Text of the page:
President Joe Biden delivers the State of the Union address to a joint session of Congress as Vice President Kamala Harris and House Speaker Kevin McCarthy listen on Feb. 7, 2023. (Jacquelyn Martin-Pool/Getty Images)
WASHINGTON — The Biden administration on Monday announced $42.45 billion to connect all Americans to high-speed broadband internet by the end of the decade, likening the ambitious goal to FDR’s New Deal-era rural electrification program that brought the then-modern technology to farms and rural areas across the United States.
The funds, which will be distributed as grants across U.S. states and territories, are allocated under the bipartisan infrastructure law, passed in 2021, but unveiled as the kick-off for the administration’s three-week tour highlighting infrastructure projects and private sector investment across the U.S.
Arkansas will get more than $1 billion, according to White House figures.
“What we’re doing is, as I said, not unlike what Franklin Delano Roosevelt did when he brought electricity to nearly every American home and farm in our nation. Today (Vice President) Kamala (Harris) and I are making an equally historic investment to connect everyone in America to high speed internet, and affordable high speed internet, by 2030,” Biden said at the White House event in the East Room attended by guests and members of Congress.
“Because for today’s economy to work for everyone, internet access is just as important as electricity was, or water or other basic services,” Biden continued.
Twenty-four million people lack access to high-speed internet because networks do not reach their homes or because of affordability issues, according to the administration.
Harris opened the event with a description of her visit to Sunset, Louisiana, where she said 40 percent of households do not have broadband access.
“In Sunset, I met with parents who cannot apply for remote-work jobs because they do not have a high-speed internet connection at home,” Harris said. “… I met with entrepreneurs who struggle to start or grow a small business because they cannot get online. And I met with students who, when public buildings were closed during the pandemic, had to sit in the parking lot of a local library just to submit their homework over Wi-Fi.”
Jeff Say, manager of community engagement for UVA Health Culpeper Medical Center and a resident of Culpeper County, Virginia, told the crowd that the local internet service provider’s broadband connectivity stops a half mile from his home.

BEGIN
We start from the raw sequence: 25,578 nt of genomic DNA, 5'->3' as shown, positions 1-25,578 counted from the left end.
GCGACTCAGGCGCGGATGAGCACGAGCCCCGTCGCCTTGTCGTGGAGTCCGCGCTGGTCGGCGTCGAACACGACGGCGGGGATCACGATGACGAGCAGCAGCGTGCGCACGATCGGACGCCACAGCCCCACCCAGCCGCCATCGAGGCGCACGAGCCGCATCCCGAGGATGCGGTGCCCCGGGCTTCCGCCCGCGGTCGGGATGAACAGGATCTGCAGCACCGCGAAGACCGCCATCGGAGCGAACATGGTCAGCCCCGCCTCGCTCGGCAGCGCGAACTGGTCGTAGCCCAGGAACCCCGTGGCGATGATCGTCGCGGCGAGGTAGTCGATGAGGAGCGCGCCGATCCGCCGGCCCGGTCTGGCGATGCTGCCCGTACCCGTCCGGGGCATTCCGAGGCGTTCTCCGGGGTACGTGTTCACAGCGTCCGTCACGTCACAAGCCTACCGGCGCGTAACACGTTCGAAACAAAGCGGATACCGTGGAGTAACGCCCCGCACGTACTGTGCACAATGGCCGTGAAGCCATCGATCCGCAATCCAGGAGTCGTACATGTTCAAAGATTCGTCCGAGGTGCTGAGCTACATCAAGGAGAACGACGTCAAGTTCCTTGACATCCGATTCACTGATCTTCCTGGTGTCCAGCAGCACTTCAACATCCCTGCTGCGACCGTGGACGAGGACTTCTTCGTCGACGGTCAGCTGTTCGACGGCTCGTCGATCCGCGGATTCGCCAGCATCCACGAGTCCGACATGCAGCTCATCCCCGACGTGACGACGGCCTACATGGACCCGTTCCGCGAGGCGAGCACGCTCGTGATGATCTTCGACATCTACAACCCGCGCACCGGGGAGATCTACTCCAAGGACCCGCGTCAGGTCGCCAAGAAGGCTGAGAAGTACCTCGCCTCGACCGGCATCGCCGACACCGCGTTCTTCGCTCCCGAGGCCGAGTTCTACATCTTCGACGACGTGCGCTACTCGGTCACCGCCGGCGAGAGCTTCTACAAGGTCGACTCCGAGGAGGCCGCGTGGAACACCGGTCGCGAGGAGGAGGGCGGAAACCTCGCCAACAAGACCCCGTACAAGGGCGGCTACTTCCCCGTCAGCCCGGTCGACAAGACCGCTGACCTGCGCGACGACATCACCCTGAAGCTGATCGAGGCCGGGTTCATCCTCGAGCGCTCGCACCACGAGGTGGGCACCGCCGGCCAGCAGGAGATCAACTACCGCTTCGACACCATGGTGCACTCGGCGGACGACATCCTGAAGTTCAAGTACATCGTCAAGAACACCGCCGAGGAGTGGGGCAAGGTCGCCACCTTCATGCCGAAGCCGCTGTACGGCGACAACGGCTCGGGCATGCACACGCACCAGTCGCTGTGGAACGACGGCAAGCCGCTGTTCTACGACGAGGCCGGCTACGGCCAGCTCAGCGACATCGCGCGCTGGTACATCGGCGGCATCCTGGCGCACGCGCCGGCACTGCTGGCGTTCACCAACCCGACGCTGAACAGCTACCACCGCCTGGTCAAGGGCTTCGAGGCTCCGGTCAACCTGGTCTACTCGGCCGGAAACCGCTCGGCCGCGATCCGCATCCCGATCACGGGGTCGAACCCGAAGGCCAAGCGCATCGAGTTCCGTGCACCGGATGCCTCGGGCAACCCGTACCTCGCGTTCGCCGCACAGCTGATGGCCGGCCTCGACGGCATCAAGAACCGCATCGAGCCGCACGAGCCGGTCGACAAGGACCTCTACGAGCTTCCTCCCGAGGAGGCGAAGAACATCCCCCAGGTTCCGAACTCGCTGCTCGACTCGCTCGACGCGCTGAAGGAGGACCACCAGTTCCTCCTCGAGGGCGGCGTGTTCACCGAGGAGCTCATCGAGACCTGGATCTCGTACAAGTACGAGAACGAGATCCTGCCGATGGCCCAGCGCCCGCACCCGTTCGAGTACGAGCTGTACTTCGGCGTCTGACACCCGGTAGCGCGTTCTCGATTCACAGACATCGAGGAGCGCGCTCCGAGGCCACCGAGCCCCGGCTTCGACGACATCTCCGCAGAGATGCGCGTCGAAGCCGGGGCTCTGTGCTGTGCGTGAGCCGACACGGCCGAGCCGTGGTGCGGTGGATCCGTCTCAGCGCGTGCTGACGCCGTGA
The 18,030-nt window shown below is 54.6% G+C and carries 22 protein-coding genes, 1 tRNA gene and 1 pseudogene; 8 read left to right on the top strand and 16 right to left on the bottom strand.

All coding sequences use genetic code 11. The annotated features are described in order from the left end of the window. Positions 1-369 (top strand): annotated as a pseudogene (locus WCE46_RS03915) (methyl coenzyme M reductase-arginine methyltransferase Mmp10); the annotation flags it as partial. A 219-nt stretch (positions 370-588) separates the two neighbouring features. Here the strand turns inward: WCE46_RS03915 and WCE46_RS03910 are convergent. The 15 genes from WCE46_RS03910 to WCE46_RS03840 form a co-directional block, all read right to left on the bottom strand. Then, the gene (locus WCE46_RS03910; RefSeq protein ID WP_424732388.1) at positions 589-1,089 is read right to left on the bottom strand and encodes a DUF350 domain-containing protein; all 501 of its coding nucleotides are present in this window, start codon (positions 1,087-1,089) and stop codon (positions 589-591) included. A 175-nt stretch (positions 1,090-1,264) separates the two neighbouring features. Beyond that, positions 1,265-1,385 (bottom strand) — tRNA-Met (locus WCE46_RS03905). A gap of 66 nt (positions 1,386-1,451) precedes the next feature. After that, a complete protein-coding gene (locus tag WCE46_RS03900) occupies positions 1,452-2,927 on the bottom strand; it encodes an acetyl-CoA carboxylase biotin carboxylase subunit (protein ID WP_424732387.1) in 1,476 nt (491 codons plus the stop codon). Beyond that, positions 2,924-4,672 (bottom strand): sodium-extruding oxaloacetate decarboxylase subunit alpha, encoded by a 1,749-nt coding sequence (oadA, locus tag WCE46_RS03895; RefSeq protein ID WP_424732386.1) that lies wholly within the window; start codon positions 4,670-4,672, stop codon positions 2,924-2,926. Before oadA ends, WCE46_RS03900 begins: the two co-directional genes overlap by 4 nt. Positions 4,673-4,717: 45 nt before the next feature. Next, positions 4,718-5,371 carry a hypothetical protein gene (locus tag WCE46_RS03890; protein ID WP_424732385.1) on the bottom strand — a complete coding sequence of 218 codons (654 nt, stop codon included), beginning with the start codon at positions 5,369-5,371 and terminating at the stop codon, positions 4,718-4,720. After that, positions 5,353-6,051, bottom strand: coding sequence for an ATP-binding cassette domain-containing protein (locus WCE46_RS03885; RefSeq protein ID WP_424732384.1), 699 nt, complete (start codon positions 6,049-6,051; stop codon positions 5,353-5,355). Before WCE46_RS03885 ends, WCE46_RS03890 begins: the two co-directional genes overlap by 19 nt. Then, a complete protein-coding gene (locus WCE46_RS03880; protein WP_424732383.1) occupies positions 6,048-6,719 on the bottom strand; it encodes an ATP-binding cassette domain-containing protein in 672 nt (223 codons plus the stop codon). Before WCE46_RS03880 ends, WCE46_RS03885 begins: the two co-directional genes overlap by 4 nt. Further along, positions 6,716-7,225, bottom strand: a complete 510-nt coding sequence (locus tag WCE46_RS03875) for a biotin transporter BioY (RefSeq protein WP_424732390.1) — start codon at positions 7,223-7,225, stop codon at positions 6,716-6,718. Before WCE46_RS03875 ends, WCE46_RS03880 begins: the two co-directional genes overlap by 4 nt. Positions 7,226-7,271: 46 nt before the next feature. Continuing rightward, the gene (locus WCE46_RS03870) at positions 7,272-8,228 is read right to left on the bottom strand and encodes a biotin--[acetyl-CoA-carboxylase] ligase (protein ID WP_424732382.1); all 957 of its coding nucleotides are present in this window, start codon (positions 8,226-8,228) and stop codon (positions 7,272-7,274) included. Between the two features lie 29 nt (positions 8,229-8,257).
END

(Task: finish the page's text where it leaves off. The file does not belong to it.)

“What we ended up with was a hotspot that’s spotty at best and an ongoing struggle to work our schedule around the lack of connectivity,” Say said after Harris spoke and before he introduced Biden.
“We have to drive our children into my work, to my wife’s school, or to our county library to finish projects or homework assignments. Every aspect of our daily life has now seemingly been touched by internet access — education, health, commerce, and entertainment,” he continued.
Connecting Americans to high-speed internet is a “key part” of “Bidenomics” — Biden’s plan that “is rooted in the simple idea that we need to grow the economy from the middle out and the bottom up—not the top down,” according to a memo the administration released Monday.
During his remarks on broadband funding, Biden highlighted recent employment numbers and big-ticket private investment in areas like semiconductor manufacturing — a nod to the CHIPS and Science Act he signed into law in 2022 that provided subsidies for the industry — as proof of his administration’s recent economic success.
The latest round of broadband grants builds upon the Affordable Connectivity Program that provided income-eligible families at least a $30 discount per month on internet service as a part of the American Rescue Plan, both Biden and Harris noted.
Dubbed the “Internet for All” initiative, Monday’s announcement begins the near-month-long tour by Biden and administration officials to spotlight some of the 35,000 projects either funded or underway since Biden took office.
Biden is running for re-election in 2024.
The money will first be prioritized to install and upgrade broadband networks, according to the White House. Once those goals are met, remaining funds can be used for “access-, adoption- and equity-related uses.”
The Department of Commerce’s National Telecommunications and Information Administration will administer the grants to all 50 states, as well as the District of Columbia and five U.S. territories. The funding comes from the Broadband Equity, Access and Deployment program established under the Infrastructure Investment and Jobs Act.
States and territories are expected to receive a formal notice of allocated funds by June 30.
States, internet providers, tribal governments and community organizations will then have 180 days to submit grant proposals. The various grants are detailed at InternetForAll.gov.
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